THREAT LEVEL would love to give a shout-out to the aviation fear-mongering blog Aviation Nation for hinting that this was the work of terrorists.


And then this year:-
Internet services hit as cable cut off Egypt's coast
business-standard.com | Sep 15th 2013

Many of us who use the internet services of Bharti Airtel, Vodafone India, Tata Communications and state-run Bharat Sanchar Nigam Ltd (BSNL) have witnessed disruption or slower speed in recent days, as a result of a fibre optic cable break off the Egyption coast, close to Alexandria.

There are cuts in the Europe India Gateway (EIG), Telecom Egypt North, South East Asia-Middle East-West Europe 4 (SMEWE4) and India-Middle East-Western Europe (IMEWE). Of these, EIG and TEN, which failed last week, are likely to be repaired completely by April 22. There is no clear forecast for repairing of the SMEWE4 cable, disrupted in the last 24 hours.

“There have been multiple fibre cuts on SMW4, IMEWE & EIG cable systems, affecting the overall traffic between India and Europe. Bharti Airtel is working with the cable consortium for restoration of services. The voice traffic has been completely normalised. All necessary steps are being taken to ensure data services are available to our customers, by routing traffic on alternative routes,” according to a Bharti Airtel spokesperson.

Vodafone did not want to comment on the issue and BSNL did not respond to Business Standard queries.

According to industry sources, the cable systems of Reliance Communications, including FEA, FALCON and HAWK, were not impacted. Interestingly, Reliance has about 200-giga nits of available capacity that can be used in servicing the needs of the impacted operators.

Among the Indian service providers, BSNL and Bharti Airtel use EGI cable. The IMEWE cable is being used by Tata Communications and Bharti Airtel.


Some coincidence right ?

Garooda
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Re: Indian Cyber Warfare Discussion

Postby Garooda » 17 Sep 2013 17:44

Shikari_Khud_Shikar_Ho_Gaya
A Member in-charge of cyber security of a prestigious national security body was in for a rude shock when he found he was defrauded of Rs 19 lakh electronically in an apparent hacker attack.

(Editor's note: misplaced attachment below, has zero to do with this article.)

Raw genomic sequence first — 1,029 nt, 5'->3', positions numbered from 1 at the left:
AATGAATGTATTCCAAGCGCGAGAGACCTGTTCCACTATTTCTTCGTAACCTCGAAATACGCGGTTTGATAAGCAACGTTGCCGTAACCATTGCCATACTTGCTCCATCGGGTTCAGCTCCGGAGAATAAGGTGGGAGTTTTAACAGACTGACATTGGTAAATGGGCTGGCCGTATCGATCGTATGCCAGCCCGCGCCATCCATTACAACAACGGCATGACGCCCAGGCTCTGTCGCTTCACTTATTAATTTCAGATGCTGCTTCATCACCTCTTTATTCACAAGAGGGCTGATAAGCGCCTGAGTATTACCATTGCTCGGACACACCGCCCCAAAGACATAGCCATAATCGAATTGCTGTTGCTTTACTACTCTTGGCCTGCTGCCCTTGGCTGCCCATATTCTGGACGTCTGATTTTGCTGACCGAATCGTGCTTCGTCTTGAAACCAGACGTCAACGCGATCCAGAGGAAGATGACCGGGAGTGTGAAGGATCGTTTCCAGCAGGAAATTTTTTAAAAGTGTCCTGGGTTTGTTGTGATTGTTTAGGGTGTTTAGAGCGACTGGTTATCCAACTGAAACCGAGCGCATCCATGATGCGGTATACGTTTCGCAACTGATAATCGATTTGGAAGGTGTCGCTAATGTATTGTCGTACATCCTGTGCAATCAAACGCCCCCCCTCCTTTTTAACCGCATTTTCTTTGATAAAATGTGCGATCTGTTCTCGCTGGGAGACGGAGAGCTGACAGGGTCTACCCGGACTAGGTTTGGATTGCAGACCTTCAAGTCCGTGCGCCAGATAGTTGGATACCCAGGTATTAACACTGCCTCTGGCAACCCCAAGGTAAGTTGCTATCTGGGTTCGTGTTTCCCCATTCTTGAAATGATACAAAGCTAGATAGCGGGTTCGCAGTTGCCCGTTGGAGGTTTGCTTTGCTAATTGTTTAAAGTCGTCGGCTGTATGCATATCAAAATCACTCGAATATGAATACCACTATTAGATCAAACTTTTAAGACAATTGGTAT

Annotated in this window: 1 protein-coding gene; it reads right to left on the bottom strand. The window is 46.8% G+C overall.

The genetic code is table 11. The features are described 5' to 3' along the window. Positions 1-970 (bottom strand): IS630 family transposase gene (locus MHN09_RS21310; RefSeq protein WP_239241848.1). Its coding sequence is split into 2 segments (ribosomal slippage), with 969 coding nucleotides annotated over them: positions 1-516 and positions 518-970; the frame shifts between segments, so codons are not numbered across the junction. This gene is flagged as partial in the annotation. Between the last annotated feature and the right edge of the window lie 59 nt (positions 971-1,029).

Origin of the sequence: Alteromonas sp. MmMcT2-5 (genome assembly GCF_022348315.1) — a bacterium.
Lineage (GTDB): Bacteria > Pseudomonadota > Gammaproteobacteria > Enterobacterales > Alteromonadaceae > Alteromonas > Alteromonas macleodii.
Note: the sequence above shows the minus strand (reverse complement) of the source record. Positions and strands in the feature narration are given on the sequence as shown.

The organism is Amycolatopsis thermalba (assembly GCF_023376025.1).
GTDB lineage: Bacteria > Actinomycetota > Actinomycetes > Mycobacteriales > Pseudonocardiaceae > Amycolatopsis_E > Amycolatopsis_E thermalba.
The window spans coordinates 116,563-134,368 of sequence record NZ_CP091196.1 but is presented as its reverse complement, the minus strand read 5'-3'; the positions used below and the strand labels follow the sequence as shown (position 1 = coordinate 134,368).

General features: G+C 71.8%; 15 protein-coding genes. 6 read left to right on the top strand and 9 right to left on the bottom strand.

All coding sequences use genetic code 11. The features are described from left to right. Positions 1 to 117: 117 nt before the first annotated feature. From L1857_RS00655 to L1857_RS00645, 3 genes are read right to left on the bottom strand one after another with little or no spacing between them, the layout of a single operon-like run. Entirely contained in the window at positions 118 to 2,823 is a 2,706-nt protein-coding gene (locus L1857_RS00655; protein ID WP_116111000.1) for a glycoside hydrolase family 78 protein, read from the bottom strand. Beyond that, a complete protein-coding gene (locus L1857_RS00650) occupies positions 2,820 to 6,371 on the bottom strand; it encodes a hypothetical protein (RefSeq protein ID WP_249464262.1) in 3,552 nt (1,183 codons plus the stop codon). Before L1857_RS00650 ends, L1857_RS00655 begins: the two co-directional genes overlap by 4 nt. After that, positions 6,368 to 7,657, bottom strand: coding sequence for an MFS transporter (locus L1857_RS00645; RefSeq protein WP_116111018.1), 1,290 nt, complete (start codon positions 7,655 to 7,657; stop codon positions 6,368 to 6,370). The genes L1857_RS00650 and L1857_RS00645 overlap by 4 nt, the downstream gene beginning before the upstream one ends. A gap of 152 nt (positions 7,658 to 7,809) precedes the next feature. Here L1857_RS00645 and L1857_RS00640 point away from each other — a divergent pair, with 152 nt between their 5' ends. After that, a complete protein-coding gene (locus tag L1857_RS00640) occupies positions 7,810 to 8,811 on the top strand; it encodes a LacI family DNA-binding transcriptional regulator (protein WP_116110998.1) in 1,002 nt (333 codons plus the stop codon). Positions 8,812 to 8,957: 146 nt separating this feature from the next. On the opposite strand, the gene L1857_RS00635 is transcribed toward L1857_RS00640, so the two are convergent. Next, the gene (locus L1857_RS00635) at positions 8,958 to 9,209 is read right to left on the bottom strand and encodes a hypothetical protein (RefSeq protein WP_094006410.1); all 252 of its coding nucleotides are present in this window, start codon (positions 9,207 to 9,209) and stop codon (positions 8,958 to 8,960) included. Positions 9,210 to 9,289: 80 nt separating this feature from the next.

In a well planned crime, police said the hackers had even blocked the SIM card of 65-year-old Sanjay Govind Dhande, cyber security Member of the National Security Advisory Board (NSAB), so that he does not receive alerts from the bank when his account was being fraudulently operated. Out of touch ?????

Dhande, a former IIT-Kanpur Director and now settled in Pune, has filed a complaint with the local police after a total amount of Rs 19,01,073 was siphoned off from his ICICI bank account between September 6 and 9.

The Pune police's cyber cell has slapped section 467 (forgery of valuable security), 420 (cheating) and various sections of IPC and Information Technology Act in the case.

"I filed a complaint with the police on September 10 and later, after investigation, they filed an FIR. I was not at all knowing that this fraud was being carried out on me and only after the bank, after witnessing some unusual movement in my account, called us on our alternate number and we were informed," Dhande told PTI today.

The senior advisor to the government panel said that banks and mobilephone companies need to deploy "more check and balances" with regard to operation of online transactions and internet banking.

A Person had hacked the server of the Aundh road branch of ICICI bank" and the amount was siphoned off.

The FIR stated that the hacker made purchases from the technocrat's account and that the unknown hacker had also locked the Vodafone SIM of Dhande.

Dhande had been appointed as member of the prestigious National Security Advisory Board (NSAB) in April this year to provide impetus especially in areas related to cyber security.

Former Foreign Secretary Shyam Sharan is the Chairman of NSAB at present and the multi-disciplinary body has experts from other sectors like science and technology, economics, defence, internal security and education.